Report: Pentagon Knew Of Possible Coronavirus Threat For Years
The Pentagon was aware of the likelihood of a pandemic brought on by a novel coronavirus years ago, predicting with startling accuracy shortages of masks, hospital beds and ventilators that could occur in an outbreak, according to a 2017 internal document reported by The Nation.
The 103-page document, which the magazine describes as an update to an earlier Defense Department pandemic influenza response plan, cites a novel respiratory illness as the "most likely and significant threat" in a pandemic situation.
The document also warns that shortages of masks and ventilators would have a "significant impact on the availability of the global workforce."
"The intelligence community and the military were well aware of what could, and unfortunately, did happen" said Nation reporter Ken Klippenstein in an interview with NPR's All Things Considered.
Klippenstein reports that he obtained the document from a Pentagon official who requested anonymity. Klippenstein says the Pentagon has not responded to his requests for comment on the story.
Klippenstein told All Things Considered that within intelligence circles, a coronavirus has been viewed as a likely threat going back at least five years. And while President Trump has said the current COVID-19 pandemic "came out of nowhere," Klippenstein says it is "inconceivable that the White House did not receive this," referencing information contained in the 2017 Pentagon report.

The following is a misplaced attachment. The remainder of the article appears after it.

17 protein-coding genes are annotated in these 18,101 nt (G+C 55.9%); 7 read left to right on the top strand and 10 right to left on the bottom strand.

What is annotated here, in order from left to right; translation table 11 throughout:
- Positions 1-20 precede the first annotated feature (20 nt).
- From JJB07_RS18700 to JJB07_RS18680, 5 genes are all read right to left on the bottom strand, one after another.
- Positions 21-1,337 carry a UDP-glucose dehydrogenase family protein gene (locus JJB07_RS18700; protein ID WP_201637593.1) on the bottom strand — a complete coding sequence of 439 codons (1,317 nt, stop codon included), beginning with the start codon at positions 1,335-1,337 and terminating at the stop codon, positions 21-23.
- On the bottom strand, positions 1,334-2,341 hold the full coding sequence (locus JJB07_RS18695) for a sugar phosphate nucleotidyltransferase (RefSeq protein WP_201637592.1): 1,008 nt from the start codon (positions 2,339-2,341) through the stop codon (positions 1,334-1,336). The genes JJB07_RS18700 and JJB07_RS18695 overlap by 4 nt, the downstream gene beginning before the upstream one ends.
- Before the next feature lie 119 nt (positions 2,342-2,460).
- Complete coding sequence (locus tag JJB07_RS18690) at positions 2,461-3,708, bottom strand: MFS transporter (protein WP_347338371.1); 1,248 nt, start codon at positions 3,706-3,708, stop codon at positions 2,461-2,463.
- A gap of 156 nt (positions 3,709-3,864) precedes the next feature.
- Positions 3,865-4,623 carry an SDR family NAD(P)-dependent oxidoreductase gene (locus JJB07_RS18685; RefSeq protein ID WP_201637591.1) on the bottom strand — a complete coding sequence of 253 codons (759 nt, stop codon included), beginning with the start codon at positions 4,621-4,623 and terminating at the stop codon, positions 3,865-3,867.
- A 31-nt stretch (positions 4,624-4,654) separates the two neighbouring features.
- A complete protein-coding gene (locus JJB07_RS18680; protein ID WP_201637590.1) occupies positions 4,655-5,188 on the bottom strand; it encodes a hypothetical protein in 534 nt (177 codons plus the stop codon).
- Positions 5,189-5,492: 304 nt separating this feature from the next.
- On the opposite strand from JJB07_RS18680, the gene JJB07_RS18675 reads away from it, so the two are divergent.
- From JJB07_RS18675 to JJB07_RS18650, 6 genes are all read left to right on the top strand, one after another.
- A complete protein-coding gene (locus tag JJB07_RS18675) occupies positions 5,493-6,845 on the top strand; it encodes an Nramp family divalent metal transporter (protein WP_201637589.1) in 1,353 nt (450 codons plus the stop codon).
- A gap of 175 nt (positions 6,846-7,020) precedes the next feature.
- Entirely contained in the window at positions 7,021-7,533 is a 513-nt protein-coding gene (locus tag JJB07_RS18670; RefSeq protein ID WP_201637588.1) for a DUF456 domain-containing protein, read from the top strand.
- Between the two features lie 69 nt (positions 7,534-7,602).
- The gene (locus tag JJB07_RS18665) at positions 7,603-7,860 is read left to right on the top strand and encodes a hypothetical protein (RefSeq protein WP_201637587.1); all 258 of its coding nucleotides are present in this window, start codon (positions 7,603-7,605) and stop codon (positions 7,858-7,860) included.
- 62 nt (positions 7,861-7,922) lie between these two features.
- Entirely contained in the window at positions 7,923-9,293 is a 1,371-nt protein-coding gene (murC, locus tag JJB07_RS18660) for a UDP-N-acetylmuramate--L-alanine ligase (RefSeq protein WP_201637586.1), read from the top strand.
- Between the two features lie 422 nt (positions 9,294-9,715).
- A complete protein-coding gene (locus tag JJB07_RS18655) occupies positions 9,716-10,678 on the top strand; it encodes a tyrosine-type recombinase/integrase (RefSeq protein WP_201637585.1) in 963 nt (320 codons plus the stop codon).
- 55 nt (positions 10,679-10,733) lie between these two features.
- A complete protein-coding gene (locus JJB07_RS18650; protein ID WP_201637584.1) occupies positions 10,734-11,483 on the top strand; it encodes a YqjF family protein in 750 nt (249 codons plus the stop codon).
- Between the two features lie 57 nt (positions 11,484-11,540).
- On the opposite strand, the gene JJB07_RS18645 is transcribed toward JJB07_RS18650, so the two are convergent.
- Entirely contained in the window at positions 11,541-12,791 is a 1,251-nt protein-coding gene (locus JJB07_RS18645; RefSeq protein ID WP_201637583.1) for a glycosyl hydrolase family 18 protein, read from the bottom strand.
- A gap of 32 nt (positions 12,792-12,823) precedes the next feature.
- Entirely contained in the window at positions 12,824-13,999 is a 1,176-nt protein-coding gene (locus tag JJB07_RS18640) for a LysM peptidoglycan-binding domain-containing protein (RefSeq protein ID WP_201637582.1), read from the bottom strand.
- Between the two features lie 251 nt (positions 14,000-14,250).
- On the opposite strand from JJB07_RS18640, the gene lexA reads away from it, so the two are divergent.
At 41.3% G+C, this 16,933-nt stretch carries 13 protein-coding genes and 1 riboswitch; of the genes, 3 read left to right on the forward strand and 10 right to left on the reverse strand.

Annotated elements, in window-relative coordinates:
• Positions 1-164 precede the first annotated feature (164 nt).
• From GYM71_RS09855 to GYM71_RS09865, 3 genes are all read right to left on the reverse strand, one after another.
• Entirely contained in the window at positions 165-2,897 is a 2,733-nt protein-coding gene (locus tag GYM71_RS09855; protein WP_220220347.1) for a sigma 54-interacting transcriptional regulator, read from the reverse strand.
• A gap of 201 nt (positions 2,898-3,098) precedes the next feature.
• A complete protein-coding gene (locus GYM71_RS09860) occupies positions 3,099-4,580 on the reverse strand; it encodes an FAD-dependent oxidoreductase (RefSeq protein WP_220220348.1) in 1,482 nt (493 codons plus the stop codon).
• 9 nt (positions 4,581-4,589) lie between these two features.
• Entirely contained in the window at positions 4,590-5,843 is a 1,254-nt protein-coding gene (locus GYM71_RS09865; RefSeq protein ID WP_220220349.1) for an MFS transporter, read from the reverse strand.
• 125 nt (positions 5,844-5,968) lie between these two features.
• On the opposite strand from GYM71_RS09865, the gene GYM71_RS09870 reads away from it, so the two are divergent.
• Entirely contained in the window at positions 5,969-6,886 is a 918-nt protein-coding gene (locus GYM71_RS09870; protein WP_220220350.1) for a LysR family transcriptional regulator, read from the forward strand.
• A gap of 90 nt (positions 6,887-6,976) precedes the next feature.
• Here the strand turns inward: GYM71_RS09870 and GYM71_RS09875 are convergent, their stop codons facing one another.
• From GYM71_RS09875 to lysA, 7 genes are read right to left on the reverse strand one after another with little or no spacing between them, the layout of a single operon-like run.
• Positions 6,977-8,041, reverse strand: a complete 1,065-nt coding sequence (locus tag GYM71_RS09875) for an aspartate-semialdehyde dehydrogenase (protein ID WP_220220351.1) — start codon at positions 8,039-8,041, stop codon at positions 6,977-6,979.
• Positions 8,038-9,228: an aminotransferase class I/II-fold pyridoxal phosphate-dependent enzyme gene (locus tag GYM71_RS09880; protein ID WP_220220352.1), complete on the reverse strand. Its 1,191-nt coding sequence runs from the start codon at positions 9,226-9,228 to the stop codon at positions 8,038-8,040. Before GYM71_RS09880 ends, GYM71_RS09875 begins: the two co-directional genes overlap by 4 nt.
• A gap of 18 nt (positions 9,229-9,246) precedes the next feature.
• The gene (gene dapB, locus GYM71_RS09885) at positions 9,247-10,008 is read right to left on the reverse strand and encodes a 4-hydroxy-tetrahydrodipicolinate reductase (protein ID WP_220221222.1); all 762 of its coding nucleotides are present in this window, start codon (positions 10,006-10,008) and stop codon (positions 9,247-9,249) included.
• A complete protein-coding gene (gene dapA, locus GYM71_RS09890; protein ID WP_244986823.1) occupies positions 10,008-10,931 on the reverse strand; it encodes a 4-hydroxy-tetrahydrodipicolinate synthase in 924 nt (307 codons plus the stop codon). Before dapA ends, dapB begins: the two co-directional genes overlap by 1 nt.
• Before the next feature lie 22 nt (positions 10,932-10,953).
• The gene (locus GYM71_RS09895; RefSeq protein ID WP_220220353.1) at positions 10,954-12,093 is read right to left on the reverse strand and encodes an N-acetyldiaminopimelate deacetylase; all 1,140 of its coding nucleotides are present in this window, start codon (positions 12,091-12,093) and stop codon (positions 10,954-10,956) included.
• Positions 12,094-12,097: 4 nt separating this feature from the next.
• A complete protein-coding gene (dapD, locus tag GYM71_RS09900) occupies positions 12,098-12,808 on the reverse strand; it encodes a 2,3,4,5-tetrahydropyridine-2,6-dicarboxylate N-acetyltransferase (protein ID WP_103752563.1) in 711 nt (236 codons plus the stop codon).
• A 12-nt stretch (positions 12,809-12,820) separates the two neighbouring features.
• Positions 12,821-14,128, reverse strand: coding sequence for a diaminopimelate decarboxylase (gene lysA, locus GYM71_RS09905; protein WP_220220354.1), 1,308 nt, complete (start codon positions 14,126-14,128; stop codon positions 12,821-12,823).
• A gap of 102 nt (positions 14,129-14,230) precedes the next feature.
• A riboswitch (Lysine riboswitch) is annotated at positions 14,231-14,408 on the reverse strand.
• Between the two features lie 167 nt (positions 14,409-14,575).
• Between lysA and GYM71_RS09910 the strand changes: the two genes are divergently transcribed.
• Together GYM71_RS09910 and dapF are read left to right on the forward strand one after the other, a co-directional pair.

Klippenstein adds,"The threat of a highly transmissible pathogenic virus that targets the respiratory system, this was appreciated for at least the last 10 years."
The "USNORTHCOM Branch Plan 3560: Pandemic Influenza and Infectious Disease Response," as the document is titled, mentions past coronavirus outbreaks, including the MERS outbreak. The document notes that coronavirus infections are also quite common worldwide.
Though unclassified, the Pentagon plan is an internal document intended to foresee the causes of and potential hurdles to arise in a pandemic situation. It outlines scenarios that may arise during a global outbreak and options for how the military might respond. Within the document are also references to classified materials that could provide additional support to its conclusions.
The report's conclusions have foreshadowed many of the concerns currently being voiced by bothelected officials and medical professionals over hospital beds and medical equipment.
One section reads: "even the most industrialized countries will have insufficient hospital beds, specialized equipment such as mechanical ventilators, and pharmaceuticals readily available to adequately treat their populations during clinically severe pandemic."
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